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Sodom Update

20 September 2023
Ancient history, Archaeology, Catastrophism

TeHEP newsletter 15th and 16th September 2023. Interesting interview published with Steve Collins on 16 years excavations at Tall el-Hammam in Jordan. It seems he was attracted to looking at the site of Babh ed-Dhra as the Bibical Sodom, as that seemed to be a popular location. However, when researching the possibility, he consulted the first 12 verses of Gernesis 13, and found it simply could not have been south, east, or west of the Dead Sea. The Biblical text is explicit, he says, and it is peculiar that WF Albright, a leading American archaeologist and highly influential in the 20th century, never did an analysis of Genesis 13. Albright suggested Sodom was underneath shallow waters of the Dead Sea’s southern basin. It was a novel idea and meant archaeologists didn’t have to bother looking for it anymore. It had been drowned. Unfortunately for that idea, water extraction in the modern world has dried out the southern basin on a number of occasions. There is not as much as a single sherd of pottery to be seen, yet alone a town. Not only that, it is still inclined to fill up when it rains heavily. To his credit, Collins adds, Albright never considered Bab edh-Dhra or numiera as the possible locations of Sodom and Gomorrah. This is because he believed the story of Abraham, and the patriarchal narrative, was co-eval with the Middle Bronze period – after 1800BC [in old money]. Whilst that idea could be challenged by expanding the date range to somewhat earlier we should bear in mind that the annihilation of Sodom was associated with Lot, rather than Abraham. There are also other idiosynchrosies within the patriarchal narrative that might suggest an entirely different origin to that of, shall we  say, the Judges period. In the latter, the Habiru play a significant role, but in the former, we have a more localised, or Canaanite, storyline.

Getting back to Collins, he adds, Jerusalem, Hebron, Shechem, and Dan, were unoccupied for the 400 years prior to 1800BC. Not only that but Bab edh-Dhra was destroyed at the end of the Early Bronze Age, 2500BC. In old money that is 2300BC [IntCal adjustments].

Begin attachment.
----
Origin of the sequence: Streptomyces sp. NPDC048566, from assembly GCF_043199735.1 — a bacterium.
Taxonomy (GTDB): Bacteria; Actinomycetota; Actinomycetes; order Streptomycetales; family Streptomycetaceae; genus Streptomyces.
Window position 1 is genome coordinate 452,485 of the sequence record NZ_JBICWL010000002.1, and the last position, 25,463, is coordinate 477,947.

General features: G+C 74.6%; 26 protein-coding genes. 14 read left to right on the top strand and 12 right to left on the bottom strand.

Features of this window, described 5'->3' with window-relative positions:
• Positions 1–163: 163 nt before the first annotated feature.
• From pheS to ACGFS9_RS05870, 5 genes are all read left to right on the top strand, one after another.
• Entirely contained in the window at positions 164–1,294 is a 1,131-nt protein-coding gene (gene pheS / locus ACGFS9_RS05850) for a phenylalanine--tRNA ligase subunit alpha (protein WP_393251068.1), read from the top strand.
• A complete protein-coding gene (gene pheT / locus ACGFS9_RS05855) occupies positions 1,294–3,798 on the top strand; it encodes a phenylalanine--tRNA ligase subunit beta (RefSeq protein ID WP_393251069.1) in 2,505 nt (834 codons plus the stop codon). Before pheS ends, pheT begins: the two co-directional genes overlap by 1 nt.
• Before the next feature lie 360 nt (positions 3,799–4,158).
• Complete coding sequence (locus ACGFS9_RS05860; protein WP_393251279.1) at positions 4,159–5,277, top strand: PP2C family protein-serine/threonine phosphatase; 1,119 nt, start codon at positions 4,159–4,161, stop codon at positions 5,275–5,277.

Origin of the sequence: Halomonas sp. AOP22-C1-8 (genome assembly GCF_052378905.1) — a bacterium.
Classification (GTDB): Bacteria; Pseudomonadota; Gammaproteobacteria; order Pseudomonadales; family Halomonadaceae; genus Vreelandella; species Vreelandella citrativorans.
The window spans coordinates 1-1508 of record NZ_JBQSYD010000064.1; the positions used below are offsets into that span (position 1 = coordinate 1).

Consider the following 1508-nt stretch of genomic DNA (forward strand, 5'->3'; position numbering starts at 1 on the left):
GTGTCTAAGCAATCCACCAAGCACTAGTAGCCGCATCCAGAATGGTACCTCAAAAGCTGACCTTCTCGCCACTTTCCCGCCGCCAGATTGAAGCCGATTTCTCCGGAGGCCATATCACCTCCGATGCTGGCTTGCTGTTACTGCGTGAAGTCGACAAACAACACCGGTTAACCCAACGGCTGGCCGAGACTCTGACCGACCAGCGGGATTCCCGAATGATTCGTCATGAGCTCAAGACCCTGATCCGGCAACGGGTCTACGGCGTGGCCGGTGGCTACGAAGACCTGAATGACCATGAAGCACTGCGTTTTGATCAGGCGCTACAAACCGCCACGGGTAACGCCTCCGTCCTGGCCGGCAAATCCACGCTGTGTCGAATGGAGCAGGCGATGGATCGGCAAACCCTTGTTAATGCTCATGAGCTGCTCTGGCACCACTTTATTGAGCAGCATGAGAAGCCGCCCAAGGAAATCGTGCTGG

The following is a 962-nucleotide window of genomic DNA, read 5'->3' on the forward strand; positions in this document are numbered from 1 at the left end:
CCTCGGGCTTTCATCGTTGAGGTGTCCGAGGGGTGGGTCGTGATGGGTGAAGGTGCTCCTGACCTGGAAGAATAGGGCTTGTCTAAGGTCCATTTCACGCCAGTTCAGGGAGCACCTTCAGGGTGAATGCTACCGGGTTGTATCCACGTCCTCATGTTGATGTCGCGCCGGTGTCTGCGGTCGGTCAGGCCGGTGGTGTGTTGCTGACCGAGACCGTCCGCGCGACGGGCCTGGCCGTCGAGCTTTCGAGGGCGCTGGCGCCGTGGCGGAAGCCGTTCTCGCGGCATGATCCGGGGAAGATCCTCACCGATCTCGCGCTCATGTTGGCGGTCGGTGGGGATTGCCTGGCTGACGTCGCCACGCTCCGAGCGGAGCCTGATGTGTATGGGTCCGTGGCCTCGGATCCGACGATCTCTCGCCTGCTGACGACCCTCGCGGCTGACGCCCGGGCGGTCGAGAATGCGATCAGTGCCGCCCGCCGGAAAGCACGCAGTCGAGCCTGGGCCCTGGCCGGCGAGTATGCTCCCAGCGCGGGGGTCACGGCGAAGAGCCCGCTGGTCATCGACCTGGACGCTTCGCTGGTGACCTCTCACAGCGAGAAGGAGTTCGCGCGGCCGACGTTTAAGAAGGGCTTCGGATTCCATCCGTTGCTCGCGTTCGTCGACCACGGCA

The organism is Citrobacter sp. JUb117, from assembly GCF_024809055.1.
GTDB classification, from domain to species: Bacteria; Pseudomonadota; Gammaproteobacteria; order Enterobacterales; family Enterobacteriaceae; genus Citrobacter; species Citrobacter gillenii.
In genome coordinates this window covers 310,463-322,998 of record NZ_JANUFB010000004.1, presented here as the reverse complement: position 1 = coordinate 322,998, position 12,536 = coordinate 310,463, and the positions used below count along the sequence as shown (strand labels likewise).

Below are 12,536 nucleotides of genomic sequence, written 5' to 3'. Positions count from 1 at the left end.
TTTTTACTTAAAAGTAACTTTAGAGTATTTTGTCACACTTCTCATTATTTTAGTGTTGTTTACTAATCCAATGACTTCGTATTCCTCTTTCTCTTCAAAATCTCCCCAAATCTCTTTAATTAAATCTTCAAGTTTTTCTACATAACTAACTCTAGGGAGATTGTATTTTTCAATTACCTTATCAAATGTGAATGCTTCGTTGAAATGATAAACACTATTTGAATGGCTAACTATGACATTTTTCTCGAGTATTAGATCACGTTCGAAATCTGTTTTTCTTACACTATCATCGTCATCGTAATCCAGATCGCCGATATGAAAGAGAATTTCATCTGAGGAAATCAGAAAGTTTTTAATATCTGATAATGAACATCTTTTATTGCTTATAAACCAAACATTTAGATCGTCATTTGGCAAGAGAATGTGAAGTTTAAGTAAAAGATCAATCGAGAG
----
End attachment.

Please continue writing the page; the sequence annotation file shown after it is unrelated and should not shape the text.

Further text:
Steve Collins goes so far as to say he had never heard of Tall el-Hammam before he started his investigation of Genesis 13. It was the Bible text that led him there. He used the text to take him directly to the site. He adds, finding it was a cake walk. Genesis 13 implies Sodom was the largest Bronze Age city NE of the Desd Sea. It was also visible from Bethel/Ai. Hammam sits on the alluvial plain of the Jordan River at the north end of the Dead Sea. It seems that 19th century British and American explorers, who spent a lot of time in the Holy Land looking for Biblical sites, also located Sodom in the plain. They also did it by using Genesis 13. They did not know which ruin mound was Sodom but they were certain of where it should be. They included the likes of Condor, Wilson, Merrill, and others. They travelled around on horseback with a Bible as their guide book. Albright paid no attention to their efforts, as they were amateur sleuths. Archaologists of the 20th century followed his lead. He says, Sodom was lost – in plain sight. Tall el-Hammam is now recognised as one of the major Bronze Age civilisation complexes in the southern Levant, and the city was occupied continuously for 2,500 years. It was destroyed in a fiery conflagration. The excavators found evidence of the catastrophe quite early in their annual dig seasons. In fact, when they first did a 2m x 2m penetration into the MB destruction matrix they found a sherd with the surface melted into glass. Analysis of that sherd, and many others found over the years, attracted the attention of scientists slready onboard with cosmic airburst events, Presumably he means the team investigating the Younger Dryas Boundary event.

Collins also reveals that the Nature Scientific Reports paper of 2021 received a fair amount of pushback. One person in particular made it his goal to get the paper retracted. After 4 peer reviews the paper is still published and has been accepted by most people, it would seem. Collins has also revealed that a follow up paper is being written at this very moment – and will be published in the near future. Collins also said that Andrew Moore, former president of the American Institute of Archaeology, recognises the reality of the airburst event. He has actually looked at other sites in earlier periods where similar claims have been made. Abu Hureya in Syria for example. Collins then tells us what constitutes evidence of airburst events – not least proxies that require thousands of degrees of heat. Baked zircon crystals embedded in pottery sherds for example, nano-diamonds, rare earth and non-earth elements such as iridium and osmium, as well as shocked quartz. They were all found in plentiful amounts at Hammam. At the same time, Collins also revealed they have found evidence of earthquakes at Tall el-Hammam, on at least two occasions. These are at the boundary of EBII with EBIII, previously noted by Claude Schaeffer, and at the end of the Intermediate Bronze Age 2 [prior to MBI]. Collins has not ruled out earthquakes at other times but the evidence as yet is not conclusive – or is lacking, it would seem. It was Schaeffer’s theory that the Levant and Aegean were racked by a series of earthquake events throughout the Bronze Age, from 3000 to 1200BC. It brought periods of settlement to a close, led to abandonment of sites, sometimes forever, and delineates, the EB from the MB from the LB periods.